Aug 22 2013

Tru Circle: A social, peer-to-peer lending solution for the underserved and underbanked


Across the United States and beyond, Weight Watchers has seen weight-loss success for 50 years. Having a home for peer support, education to learn smarter habits, and the encouragement to stick it out no matter how many french fries make you fall off the wagon are the cornerstones of their program. What is the sense of connecting hopes of weight-loss with dreams of adding to your financial portfolio? There is an undeniable and unique link between the sensitive nature of peoples’ wallets and waistbands. Whether or not it’s a sensitive topic, consumers that are underserved or unbanked in the financial world need and want education, support, and understanding... far beyond what a brochure by the teller line can offer.

In this brief, The Cooperative Trust looks ahead based on the past year of development for their solution: Tru Circle - a social, peer to peer lending solution that allows participants to lean on each other, instead of the financial institution. As a follow up to the March 2013 report on Using Design Thinking to Serve the Underserved, this brief dives further into the nuts and bolts of Tru Circle and the templates of success for serving this market within credit unions.

What’s the Big Idea?
On June 16, 2012, fifteen eager, young, and good-looking credit union professionals from the United States and Canada descended upon San Diego, CA to “crash” CUNA’s America’s Credit Union Conference (ACUC). The band of under 30-year-olds devoted their free time away from the conference to innovating a new solution to the age-old problem of: How can credit unions better serve the underserved and underbanked?

The team immersed itself into a process called “design thinking," a recipe for problem solving and implementation. The mission - create a solution that is approachable, understandable, and interesting.  Through a series of research assignments and individual hour-long interviews with seven different underserved individuals, fresh insights were observed about these individuals:

  • They experience personal hardship.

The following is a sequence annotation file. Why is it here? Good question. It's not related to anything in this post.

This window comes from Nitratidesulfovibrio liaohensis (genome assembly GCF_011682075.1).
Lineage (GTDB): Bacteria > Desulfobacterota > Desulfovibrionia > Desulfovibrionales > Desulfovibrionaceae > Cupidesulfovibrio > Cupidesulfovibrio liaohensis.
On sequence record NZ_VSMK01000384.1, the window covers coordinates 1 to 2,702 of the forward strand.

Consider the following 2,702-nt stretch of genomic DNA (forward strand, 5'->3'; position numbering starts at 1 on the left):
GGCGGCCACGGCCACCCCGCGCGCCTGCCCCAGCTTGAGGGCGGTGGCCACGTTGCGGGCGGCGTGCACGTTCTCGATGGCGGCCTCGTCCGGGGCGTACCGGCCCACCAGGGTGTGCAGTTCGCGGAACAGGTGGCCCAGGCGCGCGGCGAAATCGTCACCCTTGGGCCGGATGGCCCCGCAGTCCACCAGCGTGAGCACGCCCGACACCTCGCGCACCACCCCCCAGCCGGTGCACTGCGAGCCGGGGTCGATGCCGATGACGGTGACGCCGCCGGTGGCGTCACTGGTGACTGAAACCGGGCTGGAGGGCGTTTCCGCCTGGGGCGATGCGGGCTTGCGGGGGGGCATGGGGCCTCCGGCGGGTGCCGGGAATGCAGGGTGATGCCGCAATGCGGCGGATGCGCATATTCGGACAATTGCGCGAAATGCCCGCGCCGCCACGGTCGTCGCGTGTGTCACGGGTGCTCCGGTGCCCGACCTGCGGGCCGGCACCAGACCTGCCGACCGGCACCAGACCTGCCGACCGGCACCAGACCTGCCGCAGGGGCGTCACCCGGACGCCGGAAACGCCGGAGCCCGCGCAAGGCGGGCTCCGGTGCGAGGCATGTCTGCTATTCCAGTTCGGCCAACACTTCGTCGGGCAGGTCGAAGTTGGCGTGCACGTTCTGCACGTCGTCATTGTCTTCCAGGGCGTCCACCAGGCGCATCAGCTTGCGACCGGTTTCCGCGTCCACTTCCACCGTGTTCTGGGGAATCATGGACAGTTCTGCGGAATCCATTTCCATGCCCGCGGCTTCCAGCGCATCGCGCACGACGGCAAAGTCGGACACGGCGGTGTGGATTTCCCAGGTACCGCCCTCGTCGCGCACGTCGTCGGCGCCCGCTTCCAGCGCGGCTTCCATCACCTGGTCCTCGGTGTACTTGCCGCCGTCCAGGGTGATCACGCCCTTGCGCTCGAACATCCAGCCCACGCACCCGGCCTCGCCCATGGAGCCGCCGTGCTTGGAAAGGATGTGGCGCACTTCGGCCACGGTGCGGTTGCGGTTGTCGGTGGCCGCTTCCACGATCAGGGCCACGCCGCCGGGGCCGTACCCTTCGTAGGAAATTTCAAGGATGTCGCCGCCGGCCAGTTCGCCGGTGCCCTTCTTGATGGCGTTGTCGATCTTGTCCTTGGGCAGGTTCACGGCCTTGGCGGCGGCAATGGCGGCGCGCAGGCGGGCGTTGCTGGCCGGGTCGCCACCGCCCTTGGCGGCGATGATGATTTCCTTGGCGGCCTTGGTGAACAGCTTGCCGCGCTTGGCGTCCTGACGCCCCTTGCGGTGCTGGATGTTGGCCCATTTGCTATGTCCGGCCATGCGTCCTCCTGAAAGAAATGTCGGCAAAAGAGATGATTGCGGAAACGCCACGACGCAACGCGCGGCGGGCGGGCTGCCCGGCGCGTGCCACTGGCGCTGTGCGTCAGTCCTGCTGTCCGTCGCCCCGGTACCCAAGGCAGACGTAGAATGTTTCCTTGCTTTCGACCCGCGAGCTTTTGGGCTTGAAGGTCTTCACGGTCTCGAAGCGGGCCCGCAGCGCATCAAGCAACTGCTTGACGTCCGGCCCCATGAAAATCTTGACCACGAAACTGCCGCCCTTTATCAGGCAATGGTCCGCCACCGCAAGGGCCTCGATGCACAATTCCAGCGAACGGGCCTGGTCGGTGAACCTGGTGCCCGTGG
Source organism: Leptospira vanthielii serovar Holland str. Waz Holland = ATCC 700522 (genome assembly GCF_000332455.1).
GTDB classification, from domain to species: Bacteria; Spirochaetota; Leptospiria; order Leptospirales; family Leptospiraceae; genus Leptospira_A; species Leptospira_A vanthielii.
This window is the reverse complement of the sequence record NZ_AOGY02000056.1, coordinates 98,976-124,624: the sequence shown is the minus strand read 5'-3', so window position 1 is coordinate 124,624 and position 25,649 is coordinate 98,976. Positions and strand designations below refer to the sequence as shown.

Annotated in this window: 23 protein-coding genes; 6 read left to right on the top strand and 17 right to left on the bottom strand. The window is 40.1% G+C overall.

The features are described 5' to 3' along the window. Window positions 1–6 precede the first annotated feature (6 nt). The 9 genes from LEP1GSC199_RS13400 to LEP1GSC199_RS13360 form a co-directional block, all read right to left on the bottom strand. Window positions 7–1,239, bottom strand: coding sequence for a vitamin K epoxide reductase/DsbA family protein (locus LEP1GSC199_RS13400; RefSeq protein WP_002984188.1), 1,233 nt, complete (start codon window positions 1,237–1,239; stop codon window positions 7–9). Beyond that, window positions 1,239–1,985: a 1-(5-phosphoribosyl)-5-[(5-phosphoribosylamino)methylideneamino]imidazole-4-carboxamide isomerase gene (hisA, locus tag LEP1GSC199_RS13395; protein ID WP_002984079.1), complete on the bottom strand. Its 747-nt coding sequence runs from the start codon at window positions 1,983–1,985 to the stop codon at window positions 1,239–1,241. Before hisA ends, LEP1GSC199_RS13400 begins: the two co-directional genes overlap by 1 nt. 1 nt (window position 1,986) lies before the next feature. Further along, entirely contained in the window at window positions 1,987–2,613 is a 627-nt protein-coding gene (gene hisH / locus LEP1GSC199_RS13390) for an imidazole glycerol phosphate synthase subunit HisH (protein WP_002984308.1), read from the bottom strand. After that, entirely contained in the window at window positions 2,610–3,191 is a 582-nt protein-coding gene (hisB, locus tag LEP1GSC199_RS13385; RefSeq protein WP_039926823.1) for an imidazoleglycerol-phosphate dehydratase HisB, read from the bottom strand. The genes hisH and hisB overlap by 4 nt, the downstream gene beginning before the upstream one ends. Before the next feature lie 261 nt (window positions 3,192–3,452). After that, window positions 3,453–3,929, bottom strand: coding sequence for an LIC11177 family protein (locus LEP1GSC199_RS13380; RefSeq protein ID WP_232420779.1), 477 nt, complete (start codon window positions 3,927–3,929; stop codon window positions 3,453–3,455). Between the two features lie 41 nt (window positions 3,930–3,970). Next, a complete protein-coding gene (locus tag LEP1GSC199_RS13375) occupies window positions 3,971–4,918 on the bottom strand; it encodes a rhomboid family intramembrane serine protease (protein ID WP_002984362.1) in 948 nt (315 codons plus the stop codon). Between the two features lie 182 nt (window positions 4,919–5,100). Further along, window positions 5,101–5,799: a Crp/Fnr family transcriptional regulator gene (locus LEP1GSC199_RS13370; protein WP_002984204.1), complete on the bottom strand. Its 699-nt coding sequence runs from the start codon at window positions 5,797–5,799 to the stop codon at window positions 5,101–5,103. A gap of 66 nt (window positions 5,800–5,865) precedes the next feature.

• They lean on others within their community.
  • They foster a spirit of philanthropy and creativity.
  • They want help, but fear or lack of understanding is a road block.

Tru Circle packages these insights into a product that encourages peer support complimented by educational components. This not only builds trust between this market of consumers and the credit union, but fosters a positive environment for a future long-standing relationship. By offering Tru Circle as an alternate lending option, credit unions are assisting this market to obtain credit and work towards a path of more traditional lending opportunities. The low dollar loans are peer supported, which minimizes risk to the credit union while still maximizing on the participation of members within the community or field of membership.

What are the Implications for Credit Unions?
Credit unions should also learn to look at consumers’ problems with a fresh set of eyes and ears, and to remove the assumptions sometimes created by loan denials or underserved individuals. Consider mastering the 5 Whys approach before even brainstorming a solution to serve members, or non-members. 

Begin thinking beyond the value(s) that your credit union staff can offer and learn to utilize the connections among your individual community members.  By encouraging groups of this market to lean on one another, there is a safe haven the credit union is offering without added risk. There should be a level of pride attained by the credit union’s ability to take a step back as the relationship expert and pass the baton to the peer group members within a Tru Circle. Accountability among friends within a Tru Circle is going to trump any authority a Collections department could have.

By increasing members’ reliance on a peer group facing the same struggles and providing a sound framework, credit unions can have hope that weight loss success can be carried over into the financial lives of consumers. To join us in effort of improving malnourished wallets, visit us at

Report Number 307